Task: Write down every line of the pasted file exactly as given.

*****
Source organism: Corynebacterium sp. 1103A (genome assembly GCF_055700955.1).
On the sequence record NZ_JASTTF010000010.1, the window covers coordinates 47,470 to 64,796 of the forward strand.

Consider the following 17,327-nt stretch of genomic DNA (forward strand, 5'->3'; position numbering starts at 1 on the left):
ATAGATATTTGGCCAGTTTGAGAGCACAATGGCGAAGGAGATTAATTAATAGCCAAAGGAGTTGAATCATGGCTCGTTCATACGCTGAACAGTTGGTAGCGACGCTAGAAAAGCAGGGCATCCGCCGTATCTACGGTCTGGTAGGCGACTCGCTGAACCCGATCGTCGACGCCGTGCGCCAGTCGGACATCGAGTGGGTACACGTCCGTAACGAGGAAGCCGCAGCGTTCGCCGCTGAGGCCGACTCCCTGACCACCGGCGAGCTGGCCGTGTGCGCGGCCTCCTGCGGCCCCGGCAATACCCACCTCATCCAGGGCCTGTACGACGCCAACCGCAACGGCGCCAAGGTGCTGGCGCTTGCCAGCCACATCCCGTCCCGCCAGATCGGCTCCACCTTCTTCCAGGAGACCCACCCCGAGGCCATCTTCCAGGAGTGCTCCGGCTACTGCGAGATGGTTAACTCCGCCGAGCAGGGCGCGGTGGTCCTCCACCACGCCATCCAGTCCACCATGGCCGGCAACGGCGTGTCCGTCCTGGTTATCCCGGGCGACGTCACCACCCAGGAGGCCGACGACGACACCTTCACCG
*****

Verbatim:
Source organism: Corynebacterium sp. 1103A (genome assembly GCF_055700955.1).
On the sequence record NZ_JASTTF010000010.1, the window covers coordinates 47,470 to 64,796 of the forward strand.

Consider the following 17,327-nt stretch of genomic DNA (forward strand, 5'->3'; position numbering starts at 1 on the left):
ATAGATATTTGGCCAGTTTGAGAGCACAATGGCGAAGGAGATTAATTAATAGCCAAAGGAGTTGAATCATGGCTCGTTCATACGCTGAACAGTTGGTAGCGACGCTAGAAAAGCAGGGCATCCGCCGTATCTACGGTCTGGTAGGCGACTCGCTGAACCCGATCGTCGACGCCGTGCGCCAGTCGGACATCGAGTGGGTACACGTCCGTAACGAGGAAGCCGCAGCGTTCGCCGCTGAGGCCGACTCCCTGACCACCGGCGAGCTGGCCGTGTGCGCGGCCTCCTGCGGCCCCGGCAATACCCACCTCATCCAGGGCCTGTACGACGCCAACCGCAACGGCGCCAAGGTGCTGGCGCTTGCCAGCCACATCCCGTCCCGCCAGATCGGCTCCACCTTCTTCCAGGAGACCCACCCCGAGGCCATCTTCCAGGAGTGCTCCGGCTACTGCGAGATGGTTAACTCCGCCGAGCAGGGCGCGGTGGTCCTCCACCACGCCATCCAGTCCACCATGGCCGGCAACGGCGTGTCCGTCCTGGTTATCCCGGGCGACGTCACCACCCAGGAGGCCGACGACGACACCTTCACCG